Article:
Queen drummer Roger Taylor has put an official end to the rumour that George Michael was set to replace Freddie Mercury as the band's permanent frontman.

George performed as singer with Queen for their final three songs at the Freddie Mercury Tribute Concert at Wembley in 1992. Queen now perform with American Idol runner-up Adam Lambert as front man.

"I remember hearing the rumours but it wouldn’t have suited us," Taylor told Classic Rock magazine.

"George wasn’t really used to working with a live band. When he heard the power he had behind him in rehearsal, he couldn’t believe it. He thought he was on Concorde or something".

Taylor enthuses about Michael’s performance at Wembley, however, as 'magnificent.' The singer performed Queen songs 39, and These Are the Days of Our Lives in a duet with Lisa Stansfield. He also wowed fans with his rendition of Somebody to Love.

Those versions of These Are the Days of Our Lives and Somebody to Love featured on Queen's 1993 release Five Live, an EP by Michael and Queen in aid of the Mercury Phoenix Trust.

Following the EP's release, George Michael and Brian May were interviewed by MTV.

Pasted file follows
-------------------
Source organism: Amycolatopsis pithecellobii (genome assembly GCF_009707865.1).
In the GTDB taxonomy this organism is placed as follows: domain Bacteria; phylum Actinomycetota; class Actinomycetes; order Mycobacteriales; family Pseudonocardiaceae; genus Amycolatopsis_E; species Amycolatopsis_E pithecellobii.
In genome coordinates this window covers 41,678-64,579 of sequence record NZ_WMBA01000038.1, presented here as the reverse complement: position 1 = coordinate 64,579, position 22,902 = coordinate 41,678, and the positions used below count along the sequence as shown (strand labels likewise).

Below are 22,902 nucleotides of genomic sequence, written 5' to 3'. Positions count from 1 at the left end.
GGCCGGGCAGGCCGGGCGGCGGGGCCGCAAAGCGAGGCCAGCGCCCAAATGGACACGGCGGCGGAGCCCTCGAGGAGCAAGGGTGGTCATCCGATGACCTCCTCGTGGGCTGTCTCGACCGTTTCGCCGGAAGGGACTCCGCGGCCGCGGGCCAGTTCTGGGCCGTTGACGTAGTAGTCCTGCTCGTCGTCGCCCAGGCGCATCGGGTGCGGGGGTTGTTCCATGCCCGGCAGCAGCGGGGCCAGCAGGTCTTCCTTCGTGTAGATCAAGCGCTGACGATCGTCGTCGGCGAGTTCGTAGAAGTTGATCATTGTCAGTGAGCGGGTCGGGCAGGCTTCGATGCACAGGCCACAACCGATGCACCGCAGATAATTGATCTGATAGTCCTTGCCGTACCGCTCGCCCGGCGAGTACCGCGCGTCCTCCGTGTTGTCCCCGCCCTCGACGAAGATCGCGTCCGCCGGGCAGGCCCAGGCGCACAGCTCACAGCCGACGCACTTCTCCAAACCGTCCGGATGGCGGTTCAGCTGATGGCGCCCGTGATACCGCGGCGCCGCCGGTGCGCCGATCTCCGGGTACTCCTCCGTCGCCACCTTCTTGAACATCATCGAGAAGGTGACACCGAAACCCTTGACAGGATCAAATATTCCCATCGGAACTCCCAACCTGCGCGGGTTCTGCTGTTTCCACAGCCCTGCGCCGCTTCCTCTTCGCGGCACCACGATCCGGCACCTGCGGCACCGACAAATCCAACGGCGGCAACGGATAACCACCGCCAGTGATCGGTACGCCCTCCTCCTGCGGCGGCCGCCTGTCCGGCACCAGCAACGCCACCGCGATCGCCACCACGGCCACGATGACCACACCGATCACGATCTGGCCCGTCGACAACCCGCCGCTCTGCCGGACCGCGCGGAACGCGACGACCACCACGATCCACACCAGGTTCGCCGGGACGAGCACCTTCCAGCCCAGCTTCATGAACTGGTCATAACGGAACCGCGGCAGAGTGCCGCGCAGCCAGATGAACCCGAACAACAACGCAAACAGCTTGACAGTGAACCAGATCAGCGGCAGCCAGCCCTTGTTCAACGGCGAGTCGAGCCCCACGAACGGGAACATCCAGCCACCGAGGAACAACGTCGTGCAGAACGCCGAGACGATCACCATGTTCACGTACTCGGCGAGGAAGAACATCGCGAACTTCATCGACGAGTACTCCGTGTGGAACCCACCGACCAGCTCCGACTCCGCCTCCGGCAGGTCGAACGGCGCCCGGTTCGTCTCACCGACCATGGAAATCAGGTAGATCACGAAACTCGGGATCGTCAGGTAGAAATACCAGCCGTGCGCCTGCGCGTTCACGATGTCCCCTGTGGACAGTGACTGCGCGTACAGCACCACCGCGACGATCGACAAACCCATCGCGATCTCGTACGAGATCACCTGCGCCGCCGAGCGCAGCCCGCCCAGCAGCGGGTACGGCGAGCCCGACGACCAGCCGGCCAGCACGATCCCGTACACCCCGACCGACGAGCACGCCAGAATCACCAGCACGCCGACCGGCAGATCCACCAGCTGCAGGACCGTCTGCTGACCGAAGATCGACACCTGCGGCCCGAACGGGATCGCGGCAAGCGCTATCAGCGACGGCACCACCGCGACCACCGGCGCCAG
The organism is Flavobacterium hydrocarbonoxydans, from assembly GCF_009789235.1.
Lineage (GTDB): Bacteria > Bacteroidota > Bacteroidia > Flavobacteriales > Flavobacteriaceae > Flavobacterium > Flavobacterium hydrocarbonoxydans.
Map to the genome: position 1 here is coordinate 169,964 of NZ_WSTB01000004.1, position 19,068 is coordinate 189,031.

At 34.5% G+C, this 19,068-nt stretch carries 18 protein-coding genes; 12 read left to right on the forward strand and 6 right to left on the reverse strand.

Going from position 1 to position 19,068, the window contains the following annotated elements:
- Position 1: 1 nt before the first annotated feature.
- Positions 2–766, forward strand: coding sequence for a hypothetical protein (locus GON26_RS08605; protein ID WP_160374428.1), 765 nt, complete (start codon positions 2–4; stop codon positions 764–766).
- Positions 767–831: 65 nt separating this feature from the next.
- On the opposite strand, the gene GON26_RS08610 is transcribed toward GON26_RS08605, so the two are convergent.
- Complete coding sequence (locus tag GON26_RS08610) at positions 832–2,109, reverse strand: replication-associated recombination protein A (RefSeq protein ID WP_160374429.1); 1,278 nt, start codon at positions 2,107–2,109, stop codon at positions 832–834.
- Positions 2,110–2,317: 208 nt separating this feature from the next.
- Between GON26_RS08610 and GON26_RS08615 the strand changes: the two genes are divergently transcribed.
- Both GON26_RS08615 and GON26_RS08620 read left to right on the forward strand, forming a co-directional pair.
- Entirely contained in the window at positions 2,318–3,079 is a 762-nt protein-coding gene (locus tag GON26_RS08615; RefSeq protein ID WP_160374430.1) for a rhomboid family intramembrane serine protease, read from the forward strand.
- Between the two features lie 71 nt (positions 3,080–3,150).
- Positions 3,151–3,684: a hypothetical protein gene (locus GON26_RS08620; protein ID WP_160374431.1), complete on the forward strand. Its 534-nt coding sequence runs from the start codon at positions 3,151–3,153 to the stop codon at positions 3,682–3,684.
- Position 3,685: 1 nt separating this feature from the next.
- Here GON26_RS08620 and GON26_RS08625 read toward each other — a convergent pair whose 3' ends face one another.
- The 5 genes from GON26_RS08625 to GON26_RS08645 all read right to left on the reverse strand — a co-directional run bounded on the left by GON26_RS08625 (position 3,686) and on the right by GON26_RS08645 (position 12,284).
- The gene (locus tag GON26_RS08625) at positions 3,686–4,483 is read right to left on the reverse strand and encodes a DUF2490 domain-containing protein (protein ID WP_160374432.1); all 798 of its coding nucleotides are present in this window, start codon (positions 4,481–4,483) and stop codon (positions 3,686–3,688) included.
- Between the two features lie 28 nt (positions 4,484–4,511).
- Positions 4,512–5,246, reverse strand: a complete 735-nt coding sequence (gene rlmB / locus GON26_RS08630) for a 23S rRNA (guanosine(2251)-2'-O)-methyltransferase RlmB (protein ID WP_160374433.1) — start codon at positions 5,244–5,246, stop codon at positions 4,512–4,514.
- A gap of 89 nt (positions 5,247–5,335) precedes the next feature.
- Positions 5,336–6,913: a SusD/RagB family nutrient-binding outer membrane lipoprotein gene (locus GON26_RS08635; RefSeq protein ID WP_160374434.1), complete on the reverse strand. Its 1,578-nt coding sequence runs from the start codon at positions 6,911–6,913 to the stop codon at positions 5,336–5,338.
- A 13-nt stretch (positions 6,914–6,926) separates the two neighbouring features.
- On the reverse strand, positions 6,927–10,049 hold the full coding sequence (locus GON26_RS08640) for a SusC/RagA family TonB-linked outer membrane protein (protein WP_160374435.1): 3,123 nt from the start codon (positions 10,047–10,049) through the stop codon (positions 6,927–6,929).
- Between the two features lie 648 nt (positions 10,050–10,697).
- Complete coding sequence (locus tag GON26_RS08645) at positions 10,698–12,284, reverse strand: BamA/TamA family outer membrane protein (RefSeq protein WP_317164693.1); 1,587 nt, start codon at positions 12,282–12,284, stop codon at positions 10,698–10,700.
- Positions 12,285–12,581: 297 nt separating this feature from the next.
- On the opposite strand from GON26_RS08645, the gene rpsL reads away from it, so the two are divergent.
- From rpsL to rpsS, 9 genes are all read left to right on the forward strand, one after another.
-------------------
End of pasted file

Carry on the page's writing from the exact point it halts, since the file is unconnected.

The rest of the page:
"It was probably the proudest, proudest moment for me of my career, because it was me living out a childhood fantasy," Michael said about the Wembley performance. 

Lisa Stansfield performing with George Michael at the Freddie Mercury tribute concert in 1992

"I suppose, to sing one of Freddie's songs in front of 80,000 people. It was a really strange mixture of incredible pride and real sadness for me."

"I would have to say it was a thrill to work with George Michael," Queen guitarist Brian May said. "Without any kind of falseness, he was one of the great surprises to most people of the evening, I know. It wasn’t a surprise to me because I knew he could do it. I knew he had that in him . . . 

"And from the moment he stepped into the rehearsal room and was doing Somebody to Love, we went, 'Whoa.’ I think in most people’s feeling, he got closest to the range of Freddie himself."